Charter captures Esab with improved offer: Recalcitrant Swedish shareholders agree to pounds 286m

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The Independent Online
CHARTER, the industrial group, has won over disgruntled Swedish institutional investors in Esab by increasing its agreed offer for the Swedish welding equipment maker by 10 per cent to Skr3.4bn ( pounds 286m).

Charter lifted its offer from Skr345 to Skr380 a share after four days of negotiations with five recalcitrant Swedish shareholders representing 20 per cent of the shares.

As they fell into line, Charter announced it had acceptances equivalent to 84 per cent of Esab's voting shares. Charter already had the agreement of Incentive, the Wallenberg family industrial group and Esab's controlling shareholder with 49 per cent of the votes.

But this provoked protests from leading Swedish investors that Esab was being sold too cheaply.

The stock market welcomed Charter's successful revised deal, lifting its share price 15p to 770p. Since the proposed acquisition was announced at the end of June Charter shares have risen by more than pounds 1, or 15 per cent, as analysts projected a significant enhancement to Charter's earnings from Esab.

Charter is assuming pounds 150m of debt with the purchase. It is funding the deal from its pounds 156m cash pile from the sale of its stake in Johnson Matthey three years ago, and a pounds 93m rights issue.

Although repeatedly insisting that he saw no reason to increase the original offer, Jeffrey Herbert, chief executive of Charter, was in Stockholm from last Tuesday to Saturday night negotiating with 4th National Pension fund, which represented the interests of the dissident shareholders.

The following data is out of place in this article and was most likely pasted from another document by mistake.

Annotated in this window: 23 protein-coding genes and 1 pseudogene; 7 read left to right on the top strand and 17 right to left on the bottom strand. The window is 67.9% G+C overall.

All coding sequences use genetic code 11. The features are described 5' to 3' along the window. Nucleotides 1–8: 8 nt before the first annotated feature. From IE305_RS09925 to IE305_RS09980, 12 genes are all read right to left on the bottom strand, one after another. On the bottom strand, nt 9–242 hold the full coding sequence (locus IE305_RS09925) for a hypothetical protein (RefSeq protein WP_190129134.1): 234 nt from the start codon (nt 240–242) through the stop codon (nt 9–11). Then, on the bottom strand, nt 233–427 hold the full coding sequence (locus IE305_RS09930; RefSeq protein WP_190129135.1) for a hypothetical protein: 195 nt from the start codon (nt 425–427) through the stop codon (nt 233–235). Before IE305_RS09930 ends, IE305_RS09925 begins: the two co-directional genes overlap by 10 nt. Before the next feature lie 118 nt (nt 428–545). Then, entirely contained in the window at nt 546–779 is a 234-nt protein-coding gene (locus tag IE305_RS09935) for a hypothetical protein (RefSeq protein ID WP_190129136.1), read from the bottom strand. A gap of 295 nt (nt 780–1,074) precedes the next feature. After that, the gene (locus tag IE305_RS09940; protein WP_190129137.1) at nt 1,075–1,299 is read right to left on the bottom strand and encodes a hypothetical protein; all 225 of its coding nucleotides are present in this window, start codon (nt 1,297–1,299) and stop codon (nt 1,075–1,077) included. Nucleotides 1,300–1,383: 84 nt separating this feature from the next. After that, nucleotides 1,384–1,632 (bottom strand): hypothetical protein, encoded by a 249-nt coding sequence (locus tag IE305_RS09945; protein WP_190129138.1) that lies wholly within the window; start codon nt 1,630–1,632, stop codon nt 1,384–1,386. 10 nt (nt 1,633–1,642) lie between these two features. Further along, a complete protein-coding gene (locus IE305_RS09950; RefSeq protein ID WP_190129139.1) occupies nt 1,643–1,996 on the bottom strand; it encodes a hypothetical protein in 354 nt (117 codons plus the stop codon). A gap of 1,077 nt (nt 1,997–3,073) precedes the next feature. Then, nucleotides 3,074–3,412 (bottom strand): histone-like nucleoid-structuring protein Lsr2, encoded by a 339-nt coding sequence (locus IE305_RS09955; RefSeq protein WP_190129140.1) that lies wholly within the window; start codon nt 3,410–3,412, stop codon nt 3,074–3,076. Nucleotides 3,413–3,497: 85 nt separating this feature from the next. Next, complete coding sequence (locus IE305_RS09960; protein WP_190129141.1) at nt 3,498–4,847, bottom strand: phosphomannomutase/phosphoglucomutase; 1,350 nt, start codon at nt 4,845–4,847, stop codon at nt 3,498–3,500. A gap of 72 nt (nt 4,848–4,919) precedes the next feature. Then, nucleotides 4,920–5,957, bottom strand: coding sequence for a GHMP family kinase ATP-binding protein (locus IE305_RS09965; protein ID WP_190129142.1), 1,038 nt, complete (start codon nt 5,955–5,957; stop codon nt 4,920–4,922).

'Since we made our first offer the Swedish stock market has risen 8 per cent and the premium over the market that we were offering for Esab had fallen from 20 to 10 per cent. At the same time the fortunes of the company itself had genuinely changed as shown by their forecast of full-year profits 20 per cent higher than expected,' Mr Herbert said.

Last week Charter extended its offer until this Friday, having gained acceptances equivalent to 53 per cent of Esab's votes. Mr Herbert said it would not have been sensible to continue with a large quoted minority in Esab in the years ahead.

Geoff Allum, analyst with NatWest Securities, said that although Charter had increased its offer by 10 per cent he expected the Esab deal to increase its earnings by 18 per cent in the current financial year and by 22 per cent in 1995/6.